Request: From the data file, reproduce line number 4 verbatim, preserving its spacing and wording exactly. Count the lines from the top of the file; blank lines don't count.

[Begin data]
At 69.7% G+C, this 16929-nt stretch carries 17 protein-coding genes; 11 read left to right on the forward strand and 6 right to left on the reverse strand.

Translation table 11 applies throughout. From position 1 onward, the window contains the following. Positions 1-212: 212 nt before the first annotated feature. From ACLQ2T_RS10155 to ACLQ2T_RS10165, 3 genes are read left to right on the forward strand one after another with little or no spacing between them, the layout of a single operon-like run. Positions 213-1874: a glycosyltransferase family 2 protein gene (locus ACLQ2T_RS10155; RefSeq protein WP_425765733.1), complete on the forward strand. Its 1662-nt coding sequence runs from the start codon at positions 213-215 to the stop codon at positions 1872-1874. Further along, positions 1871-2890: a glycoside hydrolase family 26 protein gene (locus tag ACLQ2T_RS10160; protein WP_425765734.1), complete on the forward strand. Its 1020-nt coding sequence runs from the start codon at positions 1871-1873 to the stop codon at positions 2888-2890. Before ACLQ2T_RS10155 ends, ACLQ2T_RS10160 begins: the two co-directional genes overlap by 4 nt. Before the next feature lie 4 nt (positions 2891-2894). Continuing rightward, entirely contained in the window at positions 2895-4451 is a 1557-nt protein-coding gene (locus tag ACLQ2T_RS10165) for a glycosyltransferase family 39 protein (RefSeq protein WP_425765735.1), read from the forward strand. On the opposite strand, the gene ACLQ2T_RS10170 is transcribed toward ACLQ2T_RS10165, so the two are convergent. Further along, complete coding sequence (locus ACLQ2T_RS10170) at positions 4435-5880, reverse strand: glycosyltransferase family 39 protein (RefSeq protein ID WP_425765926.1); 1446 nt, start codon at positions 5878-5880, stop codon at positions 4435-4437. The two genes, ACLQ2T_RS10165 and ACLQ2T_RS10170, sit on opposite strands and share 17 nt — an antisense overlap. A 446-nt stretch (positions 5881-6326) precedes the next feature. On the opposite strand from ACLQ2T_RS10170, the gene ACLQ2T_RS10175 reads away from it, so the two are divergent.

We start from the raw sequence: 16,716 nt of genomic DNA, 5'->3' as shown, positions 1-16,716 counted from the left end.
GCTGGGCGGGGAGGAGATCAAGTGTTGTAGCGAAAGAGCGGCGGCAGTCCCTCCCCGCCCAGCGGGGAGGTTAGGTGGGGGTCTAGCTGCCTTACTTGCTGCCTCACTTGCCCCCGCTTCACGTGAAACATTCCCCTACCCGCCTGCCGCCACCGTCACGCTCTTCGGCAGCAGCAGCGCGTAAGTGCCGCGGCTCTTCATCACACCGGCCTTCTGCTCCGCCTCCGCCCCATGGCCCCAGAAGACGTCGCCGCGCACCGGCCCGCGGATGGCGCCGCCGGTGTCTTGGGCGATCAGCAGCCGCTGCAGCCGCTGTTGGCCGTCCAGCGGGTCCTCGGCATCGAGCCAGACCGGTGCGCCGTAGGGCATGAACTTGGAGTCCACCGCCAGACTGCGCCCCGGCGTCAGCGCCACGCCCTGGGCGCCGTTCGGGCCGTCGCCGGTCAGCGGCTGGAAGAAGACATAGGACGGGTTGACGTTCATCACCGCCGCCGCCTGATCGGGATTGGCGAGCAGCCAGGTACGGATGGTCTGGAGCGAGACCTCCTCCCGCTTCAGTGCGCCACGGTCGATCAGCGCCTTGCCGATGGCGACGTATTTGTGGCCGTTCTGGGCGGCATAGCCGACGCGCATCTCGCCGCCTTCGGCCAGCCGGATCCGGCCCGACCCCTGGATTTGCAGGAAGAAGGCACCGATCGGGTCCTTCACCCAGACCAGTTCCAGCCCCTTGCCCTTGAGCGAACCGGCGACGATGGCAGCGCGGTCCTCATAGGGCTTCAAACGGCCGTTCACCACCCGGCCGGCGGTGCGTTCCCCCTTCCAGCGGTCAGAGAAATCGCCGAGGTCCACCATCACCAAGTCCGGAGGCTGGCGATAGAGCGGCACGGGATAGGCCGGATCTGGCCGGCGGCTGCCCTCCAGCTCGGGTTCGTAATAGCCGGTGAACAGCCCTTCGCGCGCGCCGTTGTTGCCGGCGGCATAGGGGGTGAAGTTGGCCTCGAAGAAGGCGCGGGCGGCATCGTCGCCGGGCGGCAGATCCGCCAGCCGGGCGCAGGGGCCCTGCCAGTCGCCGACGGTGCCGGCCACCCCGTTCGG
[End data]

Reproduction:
GCTGGGCGGGGAGGAGATCAAGTGTTGTAGCGAAAGAGCGGCGGCAGTCCCTCCCCGCCCAGCGGGGAGGTTAGGTGGGGGTCTAGCTGCCTTACTTGCTGCCTCACTTGCCCCCGCTTCACGTGAAACATTCCCCTACCCGCCTGCCGCCACCGTCACGCTCTTCGGCAGCAGCAGCGCGTAAGTGCCGCGGCTCTTCATCACACCGGCCTTCTGCTCCGCCTCCGCCCCATGGCCCCAGAAGACGTCGCCGCGCACCGGCCCGCGGATGGCGCCGCCGGTGTCTTGGGCGATCAGCAGCCGCTGCAGCCGCTGTTGGCCGTCCAGCGGGTCCTCGGCATCGAGCCAGACCGGTGCGCCGTAGGGCATGAACTTGGAGTCCACCGCCAGACTGCGCCCCGGCGTCAGCGCCACGCCCTGGGCGCCGTTCGGGCCGTCGCCGGTCAGCGGCTGGAAGAAGACATAGGACGGGTTGACGTTCATCACCGCCGCCGCCTGATCGGGATTGGCGAGCAGCCAGGTACGGATGGTCTGGAGCGAGACCTCCTCCCGCTTCAGTGCGCCACGGTCGATCAGCGCCTTGCCGATGGCGACGTATTTGTGGCCGTTCTGGGCGGCATAGCCGACGCGCATCTCGCCGCCTTCGGCCAGCCGGATCCGGCCCGACCCCTGGATTTGCAGGAAGAAGGCACCGATCGGGTCCTTCACCCAGACCAGTTCCAGCCCCTTGCCCTTGAGCGAACCGGCGACGATGGCAGCGCGGTCCTCATAGGGCTTCAAACGGCCGTTCACCACCCGGCCGGCGGTGCGTTCCCCCTTCCAGCGGTCAGAGAAATCGCCGAGGTCCACCATCACCAAGTCCGGAGGCTGGCGATAGAGCGGCACGGGATAGGCCGGATCTGGCCGGCGGCTGCCCTCCAGCTCGGGTTCGTAATAGCCGGTGAACAGCCCTTCGCGCGCGCCGTTGTTGCCGGCGGCATAGGGGGTGAAGTTGGCCTCGAAGAAGGCGCGGGCGGCATCGTCGCCGGGCGGCAGATCCGCCAGCCGGGCGCAGGGGCCCTGCCAGTCGCCGACGGTGCCGGCCACCCCGTTCGG